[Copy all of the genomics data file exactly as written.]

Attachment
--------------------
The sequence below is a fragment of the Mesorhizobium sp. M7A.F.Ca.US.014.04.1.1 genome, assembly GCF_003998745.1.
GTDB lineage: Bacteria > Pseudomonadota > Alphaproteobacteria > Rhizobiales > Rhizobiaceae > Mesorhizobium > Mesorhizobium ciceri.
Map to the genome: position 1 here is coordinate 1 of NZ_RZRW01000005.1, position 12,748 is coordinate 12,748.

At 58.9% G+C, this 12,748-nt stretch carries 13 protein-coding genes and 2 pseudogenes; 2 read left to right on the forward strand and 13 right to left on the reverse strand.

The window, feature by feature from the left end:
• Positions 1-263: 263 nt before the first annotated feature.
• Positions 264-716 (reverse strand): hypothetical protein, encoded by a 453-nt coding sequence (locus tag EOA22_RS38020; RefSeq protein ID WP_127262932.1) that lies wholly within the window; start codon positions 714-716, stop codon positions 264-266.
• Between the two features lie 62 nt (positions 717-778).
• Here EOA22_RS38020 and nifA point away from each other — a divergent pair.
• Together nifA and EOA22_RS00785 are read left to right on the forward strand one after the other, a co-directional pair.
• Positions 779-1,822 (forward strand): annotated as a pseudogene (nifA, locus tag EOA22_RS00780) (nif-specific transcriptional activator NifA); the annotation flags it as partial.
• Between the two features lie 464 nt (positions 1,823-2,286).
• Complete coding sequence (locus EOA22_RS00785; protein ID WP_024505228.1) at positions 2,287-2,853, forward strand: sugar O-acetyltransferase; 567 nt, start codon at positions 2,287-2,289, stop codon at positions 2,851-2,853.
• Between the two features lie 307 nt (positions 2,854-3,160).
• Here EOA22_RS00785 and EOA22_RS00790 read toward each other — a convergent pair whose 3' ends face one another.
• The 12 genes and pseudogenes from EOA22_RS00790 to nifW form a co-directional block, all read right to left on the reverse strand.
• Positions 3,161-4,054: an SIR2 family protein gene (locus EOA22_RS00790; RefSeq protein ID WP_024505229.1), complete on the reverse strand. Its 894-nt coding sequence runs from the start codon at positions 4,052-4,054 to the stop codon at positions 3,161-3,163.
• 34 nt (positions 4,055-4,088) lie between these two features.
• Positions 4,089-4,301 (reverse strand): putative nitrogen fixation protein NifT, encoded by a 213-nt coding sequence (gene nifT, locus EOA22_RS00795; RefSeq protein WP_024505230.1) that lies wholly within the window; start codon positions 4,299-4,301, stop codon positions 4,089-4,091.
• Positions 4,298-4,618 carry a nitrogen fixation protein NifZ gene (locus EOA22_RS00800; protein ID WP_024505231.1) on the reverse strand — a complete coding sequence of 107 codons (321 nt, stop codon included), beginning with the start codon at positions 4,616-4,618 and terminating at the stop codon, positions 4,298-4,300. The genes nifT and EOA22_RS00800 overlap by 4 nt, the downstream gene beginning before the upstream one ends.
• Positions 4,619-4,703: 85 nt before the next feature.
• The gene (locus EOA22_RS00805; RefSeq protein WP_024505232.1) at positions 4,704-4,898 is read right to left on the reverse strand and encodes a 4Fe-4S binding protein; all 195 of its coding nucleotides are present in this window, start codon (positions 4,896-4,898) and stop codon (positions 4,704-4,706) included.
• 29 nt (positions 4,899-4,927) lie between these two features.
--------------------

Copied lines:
The sequence below is a fragment of the Mesorhizobium sp. M7A.F.Ca.US.014.04.1.1 genome, assembly GCF_003998745.1.
GTDB lineage: Bacteria > Pseudomonadota > Alphaproteobacteria > Rhizobiales > Rhizobiaceae > Mesorhizobium > Mesorhizobium ciceri.
Map to the genome: position 1 here is coordinate 1 of NZ_RZRW01000005.1, position 12,748 is coordinate 12,748.

At 58.9% G+C, this 12,748-nt stretch carries 13 protein-coding genes and 2 pseudogenes; 2 read left to right on the forward strand and 13 right to left on the reverse strand.

The window, feature by feature from the left end:
• Positions 1-263: 263 nt before the first annotated feature.
• Positions 264-716 (reverse strand): hypothetical protein, encoded by a 453-nt coding sequence (locus tag EOA22_RS38020; RefSeq protein ID WP_127262932.1) that lies wholly within the window; start codon positions 714-716, stop codon positions 264-266.
• Between the two features lie 62 nt (positions 717-778).
• Here EOA22_RS38020 and nifA point away from each other — a divergent pair.
• Together nifA and EOA22_RS00785 are read left to right on the forward strand one after the other, a co-directional pair.
• Positions 779-1,822 (forward strand): annotated as a pseudogene (nifA, locus tag EOA22_RS00780) (nif-specific transcriptional activator NifA); the annotation flags it as partial.
• Between the two features lie 464 nt (positions 1,823-2,286).
• Complete coding sequence (locus EOA22_RS00785; protein ID WP_024505228.1) at positions 2,287-2,853, forward strand: sugar O-acetyltransferase; 567 nt, start codon at positions 2,287-2,289, stop codon at positions 2,851-2,853.
• Between the two features lie 307 nt (positions 2,854-3,160).
• Here EOA22_RS00785 and EOA22_RS00790 read toward each other — a convergent pair whose 3' ends face one another.
• The 12 genes and pseudogenes from EOA22_RS00790 to nifW form a co-directional block, all read right to left on the reverse strand.
• Positions 3,161-4,054: an SIR2 family protein gene (locus EOA22_RS00790; RefSeq protein ID WP_024505229.1), complete on the reverse strand. Its 894-nt coding sequence runs from the start codon at positions 4,052-4,054 to the stop codon at positions 3,161-3,163.
• 34 nt (positions 4,055-4,088) lie between these two features.
• Positions 4,089-4,301 (reverse strand): putative nitrogen fixation protein NifT, encoded by a 213-nt coding sequence (gene nifT, locus EOA22_RS00795; RefSeq protein WP_024505230.1) that lies wholly within the window; start codon positions 4,299-4,301, stop codon positions 4,089-4,091.
• Positions 4,298-4,618 carry a nitrogen fixation protein NifZ gene (locus EOA22_RS00800; protein ID WP_024505231.1) on the reverse strand — a complete coding sequence of 107 codons (321 nt, stop codon included), beginning with the start codon at positions 4,616-4,618 and terminating at the stop codon, positions 4,298-4,300. The genes nifT and EOA22_RS00800 overlap by 4 nt, the downstream gene beginning before the upstream one ends.
• Positions 4,619-4,703: 85 nt before the next feature.
• The gene (locus EOA22_RS00805; RefSeq protein WP_024505232.1) at positions 4,704-4,898 is read right to left on the reverse strand and encodes a 4Fe-4S binding protein; all 195 of its coding nucleotides are present in this window, start codon (positions 4,896-4,898) and stop codon (positions 4,704-4,706) included.
• 29 nt (positions 4,899-4,927) lie between these two features.